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Ranking the Top 25 MLB Players Who Could Be Dealt at 2022 Trade Deadline | Bleacher Report

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    Trade season is approaching as the weather heats up and the 2022 MLB season moves toward its midway point.

    After one of the wildest trade deadlines of all time last summer, this year’s market could be slower by comparison, but that doesn’t mean multiple All-Star-caliber players won’t be on the move.

    Ahead we’ve taken a preliminary look at the top 25 players likely to be available at this year’s trade deadline.

    The idea was to focus on players who are more likely than not to be traded, so contract status and team outlook both served a major role.

    More players will be added to this list as the line between contender and non-contender becomes more clear, but here are 25 names to know ahead of the Aug. 2 trade deadline.

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    Carlos Santana (Joe Robbins/Icon Sportswire via Getty Images)

    25. 1B Carlos Santana, Kansas City Royals

    He may be hitting below the Mendoza Line, but Santana still has solid on-base skills, positing more walks (27) than strikeouts (25). The 36-year-old is in the final season of a two-year, $17.5 million deal, and trading him would clear a path for Nick Pratto or Vinnie Pasquantino, so the Royals should be motivated sellers.


    24. OF Ben Gamel, Pittsburgh Pirates

    On the shelf because of a strained hamstring, Gamel quietly posted a 110 OPS+ and 11 extra-base hits in 160 plate appearances before landing on the injured list. The 30-year-old can play all three outfield spots and could be a solid left-handed bat off the bench and fourth outfielder for a contender as a rental.


    23. RHP Zach Davies, Arizona Diamondbacks

    Davies settled for a one-year, $1.75 million deal (mutual option for 2023) from the D-backs after struggling to a 5.78 ERA in 32 starts with the Chicago Cubs last season. The soft-tossing right-hander has a 4.18 ERA and 1.25 WHIP through 56 innings this year, and he can chew through some quality innings for a team in need of rotation depth.


    22. RHP Michael Fulmer, Detroit Tigers

    The 2016 AL Rookie of the Year saw his development derailed by injuries, but he has reinvented himself as a reliever and is on an expiring deal. He had a 2.97 ERA and 14 saves in 52 appearances last season, and he’s been solid in a setup role this year, posting a 2.57 ERA, 1.05 WHIP and seven holds in 21 games.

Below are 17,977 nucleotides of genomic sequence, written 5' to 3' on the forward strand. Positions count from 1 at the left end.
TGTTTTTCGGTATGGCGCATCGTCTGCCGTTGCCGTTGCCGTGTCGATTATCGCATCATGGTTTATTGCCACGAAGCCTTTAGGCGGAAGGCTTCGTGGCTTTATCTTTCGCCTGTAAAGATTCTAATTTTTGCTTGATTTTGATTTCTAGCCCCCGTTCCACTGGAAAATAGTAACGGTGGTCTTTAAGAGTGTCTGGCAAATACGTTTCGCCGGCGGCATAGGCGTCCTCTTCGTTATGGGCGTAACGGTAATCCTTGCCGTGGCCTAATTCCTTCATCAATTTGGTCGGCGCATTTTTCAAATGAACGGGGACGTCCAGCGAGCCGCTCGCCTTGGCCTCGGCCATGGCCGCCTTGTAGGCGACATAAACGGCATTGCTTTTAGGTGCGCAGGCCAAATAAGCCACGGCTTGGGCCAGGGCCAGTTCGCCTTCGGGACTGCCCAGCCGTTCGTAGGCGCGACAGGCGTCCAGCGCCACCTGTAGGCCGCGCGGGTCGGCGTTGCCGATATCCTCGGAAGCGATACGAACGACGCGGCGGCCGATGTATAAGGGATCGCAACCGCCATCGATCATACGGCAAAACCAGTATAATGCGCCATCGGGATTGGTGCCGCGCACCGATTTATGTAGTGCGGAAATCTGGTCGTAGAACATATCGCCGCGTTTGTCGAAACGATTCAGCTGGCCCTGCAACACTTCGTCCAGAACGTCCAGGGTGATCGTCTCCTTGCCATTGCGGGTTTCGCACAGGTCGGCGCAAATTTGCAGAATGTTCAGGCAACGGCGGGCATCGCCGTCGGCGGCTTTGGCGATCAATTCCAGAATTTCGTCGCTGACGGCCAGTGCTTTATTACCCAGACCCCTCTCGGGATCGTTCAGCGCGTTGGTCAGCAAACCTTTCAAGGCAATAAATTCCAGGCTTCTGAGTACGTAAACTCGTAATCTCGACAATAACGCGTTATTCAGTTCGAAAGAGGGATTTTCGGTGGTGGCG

21. RHP Anthony Bass, Miami Marlins

    Following a breakout season in Seattle at age 31 in 2019, Bass has settled in as a useful late-inning option. The right-hander sports a 2.14 ERA, 1.00 WHIP, 8.6 K/9 and eight holds in 21 appearances, and he has a reasonable $3 million club option for 2023 that could make him more than just a rental.

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    Matt Duffy (Rich Graessle/Icon Sportswire via Getty Images)

    20. IF Matt Duffy, Los Angeles Angels

    Duffy was the runner-up in NL Rookie of the Year voting in 2015 while playing for the San Francisco Giants, but he has since settled in as a solid utility infielder. The 31-year-old is hitting .303 and sports a .354 on-base percentage in 96 plate appearances with the Angels. He’s also on a one-year, $1.5 million deal and would be a welcome addition to any contender’s bench.


    19. OF Tyler Naquin, Cincinnati Reds

    After his development stalled in Cleveland, Naquin found new life in Cincinnati last season, posting a 105 OPS+, 24 doubles, 19 home runs and 70 RBI in 127 games. He was producing at a similar clip this year before landing on the injured list with a quad strain, but as a free-agent-to-be, he’ll likely be on the move this summer if healthy.


    18. RHP Mychal Givens, Chicago Cubs

    A proven late-inning option who carries a 3.40 ERA in 382 career appearances, Givens has been his usual productive self this year in posting a 3.22 ERA and 12.1 K/9 in 22 appearances. He signed a one-year, $5 million deal with the Cubs during the offseason (mutual option for 2023), so he’s an obvious candidate to be flipped at the deadline.


    17. 1B Jesus Aguilar, Miami Marlins